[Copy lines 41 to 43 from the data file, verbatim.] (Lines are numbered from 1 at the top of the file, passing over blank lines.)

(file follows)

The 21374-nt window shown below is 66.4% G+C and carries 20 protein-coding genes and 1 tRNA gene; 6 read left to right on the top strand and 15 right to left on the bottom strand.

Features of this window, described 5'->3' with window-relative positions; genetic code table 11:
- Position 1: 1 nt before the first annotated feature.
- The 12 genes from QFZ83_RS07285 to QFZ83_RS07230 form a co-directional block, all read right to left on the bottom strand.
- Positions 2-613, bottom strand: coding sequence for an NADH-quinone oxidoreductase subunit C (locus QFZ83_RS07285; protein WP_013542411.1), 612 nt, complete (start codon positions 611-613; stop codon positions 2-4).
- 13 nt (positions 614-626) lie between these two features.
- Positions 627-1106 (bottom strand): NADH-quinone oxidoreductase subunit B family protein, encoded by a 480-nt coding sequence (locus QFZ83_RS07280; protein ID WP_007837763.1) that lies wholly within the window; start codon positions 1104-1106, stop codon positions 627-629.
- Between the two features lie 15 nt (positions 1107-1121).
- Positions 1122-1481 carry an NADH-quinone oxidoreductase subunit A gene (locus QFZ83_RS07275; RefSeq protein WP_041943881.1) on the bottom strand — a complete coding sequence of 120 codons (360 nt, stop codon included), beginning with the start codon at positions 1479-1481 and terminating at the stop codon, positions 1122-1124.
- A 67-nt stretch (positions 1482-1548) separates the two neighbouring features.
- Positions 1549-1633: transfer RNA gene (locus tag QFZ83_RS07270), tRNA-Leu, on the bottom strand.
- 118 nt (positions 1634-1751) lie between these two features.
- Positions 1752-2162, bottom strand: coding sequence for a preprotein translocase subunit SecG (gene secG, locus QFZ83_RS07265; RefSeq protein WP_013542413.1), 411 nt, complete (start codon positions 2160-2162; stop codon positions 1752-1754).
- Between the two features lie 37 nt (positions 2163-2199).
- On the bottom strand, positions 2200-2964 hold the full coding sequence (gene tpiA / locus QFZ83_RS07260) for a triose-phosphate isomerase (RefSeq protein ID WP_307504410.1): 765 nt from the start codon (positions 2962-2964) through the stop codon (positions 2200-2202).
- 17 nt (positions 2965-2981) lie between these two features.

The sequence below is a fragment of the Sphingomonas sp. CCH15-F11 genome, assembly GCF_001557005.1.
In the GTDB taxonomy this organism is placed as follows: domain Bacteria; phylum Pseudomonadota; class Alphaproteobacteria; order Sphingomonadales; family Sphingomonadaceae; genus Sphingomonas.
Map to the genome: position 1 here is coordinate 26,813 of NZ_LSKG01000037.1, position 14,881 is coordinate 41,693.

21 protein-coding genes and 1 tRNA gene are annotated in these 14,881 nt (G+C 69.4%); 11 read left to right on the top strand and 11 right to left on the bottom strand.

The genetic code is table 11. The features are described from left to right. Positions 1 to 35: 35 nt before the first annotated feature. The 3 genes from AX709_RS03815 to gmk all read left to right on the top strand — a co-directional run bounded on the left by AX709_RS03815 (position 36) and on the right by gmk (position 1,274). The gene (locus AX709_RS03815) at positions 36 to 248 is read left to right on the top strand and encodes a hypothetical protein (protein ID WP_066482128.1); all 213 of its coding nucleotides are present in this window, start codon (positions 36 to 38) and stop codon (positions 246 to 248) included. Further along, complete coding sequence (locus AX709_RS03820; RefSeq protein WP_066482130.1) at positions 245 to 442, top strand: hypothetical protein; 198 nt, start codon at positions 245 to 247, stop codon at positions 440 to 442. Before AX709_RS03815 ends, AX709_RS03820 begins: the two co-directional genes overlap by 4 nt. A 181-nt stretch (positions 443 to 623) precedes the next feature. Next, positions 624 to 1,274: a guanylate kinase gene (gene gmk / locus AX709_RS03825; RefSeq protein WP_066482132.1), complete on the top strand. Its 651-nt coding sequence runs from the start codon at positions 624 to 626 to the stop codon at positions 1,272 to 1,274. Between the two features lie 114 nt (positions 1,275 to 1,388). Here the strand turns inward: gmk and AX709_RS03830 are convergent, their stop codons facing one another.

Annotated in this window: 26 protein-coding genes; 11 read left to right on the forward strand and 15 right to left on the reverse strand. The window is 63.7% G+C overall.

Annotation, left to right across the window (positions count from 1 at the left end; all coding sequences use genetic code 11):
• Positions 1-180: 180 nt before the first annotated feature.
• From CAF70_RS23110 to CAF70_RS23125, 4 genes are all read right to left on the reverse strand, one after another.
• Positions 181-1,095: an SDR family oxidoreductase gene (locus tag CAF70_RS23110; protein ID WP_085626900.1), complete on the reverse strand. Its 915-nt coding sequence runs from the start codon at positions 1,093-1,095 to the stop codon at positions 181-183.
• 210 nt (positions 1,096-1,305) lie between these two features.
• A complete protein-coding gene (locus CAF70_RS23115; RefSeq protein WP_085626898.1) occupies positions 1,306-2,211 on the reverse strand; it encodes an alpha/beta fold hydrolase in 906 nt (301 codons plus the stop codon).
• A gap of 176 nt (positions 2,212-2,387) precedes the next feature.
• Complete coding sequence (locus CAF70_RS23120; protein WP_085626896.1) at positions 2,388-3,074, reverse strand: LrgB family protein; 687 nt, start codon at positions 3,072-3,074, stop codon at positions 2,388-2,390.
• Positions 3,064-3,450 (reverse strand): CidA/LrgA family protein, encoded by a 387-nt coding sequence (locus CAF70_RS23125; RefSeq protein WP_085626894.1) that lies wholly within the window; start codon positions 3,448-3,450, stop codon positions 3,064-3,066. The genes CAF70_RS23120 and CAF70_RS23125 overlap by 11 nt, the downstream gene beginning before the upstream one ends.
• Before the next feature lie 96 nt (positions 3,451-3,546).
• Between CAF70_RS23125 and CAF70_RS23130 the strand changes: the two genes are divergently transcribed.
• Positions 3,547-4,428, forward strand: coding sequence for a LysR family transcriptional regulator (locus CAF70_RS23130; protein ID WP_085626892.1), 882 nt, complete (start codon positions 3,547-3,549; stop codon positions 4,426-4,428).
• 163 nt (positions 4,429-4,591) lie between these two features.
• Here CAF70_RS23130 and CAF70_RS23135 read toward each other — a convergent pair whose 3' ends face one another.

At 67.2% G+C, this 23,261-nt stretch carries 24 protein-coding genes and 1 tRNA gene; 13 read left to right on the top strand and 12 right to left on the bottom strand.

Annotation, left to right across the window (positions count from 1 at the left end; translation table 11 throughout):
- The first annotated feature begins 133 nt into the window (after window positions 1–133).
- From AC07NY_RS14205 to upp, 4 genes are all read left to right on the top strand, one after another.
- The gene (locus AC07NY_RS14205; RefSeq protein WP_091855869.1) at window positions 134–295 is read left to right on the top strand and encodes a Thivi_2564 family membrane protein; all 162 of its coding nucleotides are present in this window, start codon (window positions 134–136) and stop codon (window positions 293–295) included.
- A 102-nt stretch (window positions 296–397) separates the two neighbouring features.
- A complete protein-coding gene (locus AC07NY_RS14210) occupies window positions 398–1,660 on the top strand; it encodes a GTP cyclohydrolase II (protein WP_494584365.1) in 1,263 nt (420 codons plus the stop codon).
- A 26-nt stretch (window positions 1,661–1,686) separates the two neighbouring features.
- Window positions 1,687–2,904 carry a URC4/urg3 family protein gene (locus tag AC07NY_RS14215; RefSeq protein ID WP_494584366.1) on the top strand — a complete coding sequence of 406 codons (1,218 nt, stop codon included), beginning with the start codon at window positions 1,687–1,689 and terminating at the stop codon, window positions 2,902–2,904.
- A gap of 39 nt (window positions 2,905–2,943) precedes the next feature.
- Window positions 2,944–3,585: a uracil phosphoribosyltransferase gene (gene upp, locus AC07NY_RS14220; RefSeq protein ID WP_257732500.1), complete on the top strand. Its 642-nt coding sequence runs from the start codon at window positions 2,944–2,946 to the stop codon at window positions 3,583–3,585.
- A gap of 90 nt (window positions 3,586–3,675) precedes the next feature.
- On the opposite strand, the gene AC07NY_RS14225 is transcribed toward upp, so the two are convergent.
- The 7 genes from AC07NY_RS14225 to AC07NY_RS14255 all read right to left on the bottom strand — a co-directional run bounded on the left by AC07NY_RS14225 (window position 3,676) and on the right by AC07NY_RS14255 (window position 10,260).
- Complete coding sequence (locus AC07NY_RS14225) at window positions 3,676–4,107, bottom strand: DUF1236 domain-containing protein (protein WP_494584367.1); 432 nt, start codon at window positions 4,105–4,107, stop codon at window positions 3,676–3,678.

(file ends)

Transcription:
- The gene (locus AC07NY_RS14205; RefSeq protein WP_091855869.1) at window positions 134–295 is read left to right on the top strand and encodes a Thivi_2564 family membrane protein; all 162 of its coding nucleotides are present in this window, start codon (window positions 134–136) and stop codon (window positions 293–295) included.
- A 102-nt stretch (window positions 296–397) separates the two neighbouring features.
- A complete protein-coding gene (locus AC07NY_RS14210) occupies window positions 398–1,660 on the top strand; it encodes a GTP cyclohydrolase II (protein WP_494584365.1) in 1,263 nt (420 codons plus the stop codon).